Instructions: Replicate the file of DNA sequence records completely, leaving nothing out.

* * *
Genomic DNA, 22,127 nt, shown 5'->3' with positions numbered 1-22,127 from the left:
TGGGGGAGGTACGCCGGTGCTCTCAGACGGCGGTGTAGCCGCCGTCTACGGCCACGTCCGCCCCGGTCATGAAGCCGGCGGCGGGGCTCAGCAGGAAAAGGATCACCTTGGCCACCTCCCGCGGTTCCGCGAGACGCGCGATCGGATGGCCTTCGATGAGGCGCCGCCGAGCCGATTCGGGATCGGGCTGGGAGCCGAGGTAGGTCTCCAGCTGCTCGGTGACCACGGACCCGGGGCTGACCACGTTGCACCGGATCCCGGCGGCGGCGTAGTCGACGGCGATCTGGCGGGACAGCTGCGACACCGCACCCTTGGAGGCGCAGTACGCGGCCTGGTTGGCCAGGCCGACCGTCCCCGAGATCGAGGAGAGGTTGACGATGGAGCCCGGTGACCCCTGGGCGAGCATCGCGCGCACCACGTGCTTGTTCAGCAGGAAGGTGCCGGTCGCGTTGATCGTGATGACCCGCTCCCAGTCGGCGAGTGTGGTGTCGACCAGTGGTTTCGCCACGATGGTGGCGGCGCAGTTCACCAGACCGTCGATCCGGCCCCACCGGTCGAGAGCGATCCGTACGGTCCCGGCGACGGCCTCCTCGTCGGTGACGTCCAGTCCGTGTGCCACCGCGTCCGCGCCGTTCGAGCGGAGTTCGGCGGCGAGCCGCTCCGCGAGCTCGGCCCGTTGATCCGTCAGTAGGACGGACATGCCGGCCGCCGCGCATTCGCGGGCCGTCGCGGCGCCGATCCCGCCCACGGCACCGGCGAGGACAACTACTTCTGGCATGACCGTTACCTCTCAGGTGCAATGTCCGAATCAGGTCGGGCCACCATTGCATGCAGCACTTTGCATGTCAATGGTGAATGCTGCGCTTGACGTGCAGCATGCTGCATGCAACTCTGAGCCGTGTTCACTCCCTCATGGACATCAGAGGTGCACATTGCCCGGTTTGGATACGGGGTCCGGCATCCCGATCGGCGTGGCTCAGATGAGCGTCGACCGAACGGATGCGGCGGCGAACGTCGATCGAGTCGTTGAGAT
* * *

Genomic DNA, 22,127 nt, shown 5'->3' with positions numbered 1-22,127 from the left:
TGGGGGAGGTACGCCGGTGCTCTCAGACGGCGGTGTAGCCGCCGTCTACGGCCACGTCCGCCCCGGTCATGAAGCCGGCGGCGGGGCTCAGCAGGAAAAGGATCACCTTGGCCACCTCCCGCGGTTCCGCGAGACGCGCGATCGGATGGCCTTCGATGAGGCGCCGCCGAGCCGATTCGGGATCGGGCTGGGAGCCGAGGTAGGTCTCCAGCTGCTCGGTGACCACGGACCCGGGGCTGACCACGTTGCACCGGATCCCGGCGGCGGCGTAGTCGACGGCGATCTGGCGGGACAGCTGCGACACCGCACCCTTGGAGGCGCAGTACGCGGCCTGGTTGGCCAGGCCGACCGTCCCCGAGATCGAGGAGAGGTTGACGATGGAGCCCGGTGACCCCTGGGCGAGCATCGCGCGCACCACGTGCTTGTTCAGCAGGAAGGTGCCGGTCGCGTTGATCGTGATGACCCGCTCCCAGTCGGCGAGTGTGGTGTCGACCAGTGGTTTCGCCACGATGGTGGCGGCGCAGTTCACCAGACCGTCGATCCGGCCCCACCGGTCGAGAGCGATCCGTACGGTCCCGGCGACGGCCTCCTCGTCGGTGACGTCCAGTCCGTGTGCCACCGCGTCCGCGCCGTTCGAGCGGAGTTCGGCGGCGAGCCGCTCCGCGAGCTCGGCCCGTTGATCCGTCAGTAGGACGGACATGCCGGCCGCCGCGCATTCGCGGGCCGTCGCGGCGCCGATCCCGCCCACGGCACCGGCGAGGACAACTACTTCTGGCATGACCGTTACCTCTCAGGTGCAATGTCCGAATCAGGTCGGGCCACCATTGCATGCAGCACTTTGCATGTCAATGGTGAATGCTGCGCTTGACGTGCAGCATGCTGCATGCAACTCTGAGCCGTGTTCACTCCCTCATGGACATCAGAGGTGCACATTGCCCGGTTTGGATACGGGGTCCGGCATCCCGATCGGCGTGGCTCAGATGAGCGTCGACCGAACGGATGCGGCGGCGAACGTCGATCGAGTCGTTGAGAT